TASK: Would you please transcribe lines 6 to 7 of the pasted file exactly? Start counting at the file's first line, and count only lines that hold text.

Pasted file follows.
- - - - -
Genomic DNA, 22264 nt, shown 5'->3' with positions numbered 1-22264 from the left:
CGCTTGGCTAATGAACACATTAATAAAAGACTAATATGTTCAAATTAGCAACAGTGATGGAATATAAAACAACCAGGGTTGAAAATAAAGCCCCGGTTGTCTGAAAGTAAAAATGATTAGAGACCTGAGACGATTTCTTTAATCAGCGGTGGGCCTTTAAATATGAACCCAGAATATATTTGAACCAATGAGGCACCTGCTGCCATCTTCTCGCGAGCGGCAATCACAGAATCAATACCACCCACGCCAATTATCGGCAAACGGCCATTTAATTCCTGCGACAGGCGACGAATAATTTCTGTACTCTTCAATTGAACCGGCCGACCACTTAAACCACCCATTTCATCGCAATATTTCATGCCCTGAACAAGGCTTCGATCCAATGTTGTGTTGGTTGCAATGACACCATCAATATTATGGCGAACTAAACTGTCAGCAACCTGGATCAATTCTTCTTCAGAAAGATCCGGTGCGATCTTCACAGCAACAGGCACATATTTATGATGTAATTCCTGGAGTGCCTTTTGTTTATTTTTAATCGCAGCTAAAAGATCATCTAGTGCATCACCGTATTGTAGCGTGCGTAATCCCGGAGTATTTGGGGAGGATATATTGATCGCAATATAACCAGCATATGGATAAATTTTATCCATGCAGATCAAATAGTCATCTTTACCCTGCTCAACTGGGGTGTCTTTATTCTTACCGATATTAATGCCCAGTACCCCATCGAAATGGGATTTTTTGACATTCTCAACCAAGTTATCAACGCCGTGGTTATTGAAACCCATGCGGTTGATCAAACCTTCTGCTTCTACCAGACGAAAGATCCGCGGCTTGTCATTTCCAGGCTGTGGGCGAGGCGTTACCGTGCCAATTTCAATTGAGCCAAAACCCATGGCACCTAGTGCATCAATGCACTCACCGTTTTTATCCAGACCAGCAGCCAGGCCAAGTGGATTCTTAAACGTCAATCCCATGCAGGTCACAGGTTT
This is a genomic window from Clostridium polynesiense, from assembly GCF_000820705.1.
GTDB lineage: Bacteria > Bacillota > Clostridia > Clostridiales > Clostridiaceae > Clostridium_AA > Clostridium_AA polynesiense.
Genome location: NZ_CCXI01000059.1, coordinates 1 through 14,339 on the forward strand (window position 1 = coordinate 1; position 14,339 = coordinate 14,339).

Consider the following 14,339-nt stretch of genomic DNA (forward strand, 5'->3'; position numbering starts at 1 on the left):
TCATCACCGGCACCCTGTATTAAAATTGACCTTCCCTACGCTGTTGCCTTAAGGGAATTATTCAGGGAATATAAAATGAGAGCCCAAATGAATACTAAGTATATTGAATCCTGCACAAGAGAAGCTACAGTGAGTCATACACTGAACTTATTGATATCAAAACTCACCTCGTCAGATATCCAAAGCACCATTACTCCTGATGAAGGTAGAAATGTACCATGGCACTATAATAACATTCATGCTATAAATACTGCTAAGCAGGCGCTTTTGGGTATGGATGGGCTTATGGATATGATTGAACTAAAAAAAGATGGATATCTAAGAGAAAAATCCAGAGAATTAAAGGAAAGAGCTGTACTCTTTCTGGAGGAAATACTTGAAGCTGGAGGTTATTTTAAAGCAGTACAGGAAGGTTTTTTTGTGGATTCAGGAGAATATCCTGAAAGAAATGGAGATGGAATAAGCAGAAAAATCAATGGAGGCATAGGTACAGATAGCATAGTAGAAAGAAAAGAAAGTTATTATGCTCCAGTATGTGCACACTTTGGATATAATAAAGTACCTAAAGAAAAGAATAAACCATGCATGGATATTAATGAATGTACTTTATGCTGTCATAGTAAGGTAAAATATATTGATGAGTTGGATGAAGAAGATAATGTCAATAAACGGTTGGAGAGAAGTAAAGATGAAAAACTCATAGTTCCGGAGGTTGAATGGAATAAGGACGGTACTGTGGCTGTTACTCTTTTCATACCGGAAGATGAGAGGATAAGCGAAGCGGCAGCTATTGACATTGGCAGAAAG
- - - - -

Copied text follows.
Consider the following 14,339-nt stretch of genomic DNA (forward strand, 5'->3'; position numbering starts at 1 on the left):
TCATCACCGGCACCCTGTATTAAAATTGACCTTCCCTACGCTGTTGCCTTAAGGGAATTATTCAGGGAATATAAAATGAGAGCCCAAATGAATACTAAGTATATTGAATCCTGCACAAGAGAAGCTACAGTGAGTCATACACTGAACTTATTGATATCAAAACTCACCTCGTCAGATATCCAAAGCACCATTACTCCTGATGAAGGTAGAAATGTACCATGGCACTATAATAACATTCATGCTATAAATACTGCTAAGCAGGCGCTTTTGGGTATGGATGGGCTTATGGATATGATTGAACTAAAAAAAGATGGATATCTAAGAGAAAAATCCAGAGAATTAAAGGAAAGAGCTGTACTCTTTCTGGAGGAAATACTTGAAGCTGGAGGTTATTTTAAAGCAGTACAGGAAGGTTTTTTTGTGGATTCAGGAGAATATCCTGAAAGAAATGGAGATGGAATAAGCAGAAAAATCAATGGAGGCATAGGTACAGATAGCATAGTAGAAAGAAAAGAAAGTTATTATGCTCCAGTATGTGCACACTTTGGATATAATAAAGTACCTAAAGAAAAGAATAAACCATGCATGGATATTAATGAATGTACTTTATGCTGTCATAGTAAGGTAAAATATATTGATGAGTTGGATGAAGAAGATAATGTCAATAAACGGTTGGAGAGAAGTAAAGATGAAAAACTCATAGTTCCGGAGGTTGAATGGAATAAGGACGGTACTGTGGCTGTTACTCTTTTCATACCGGAAGATGAGAGGATAAGCGAAGCGGCAGCTATTGACATTGGCAGAAAG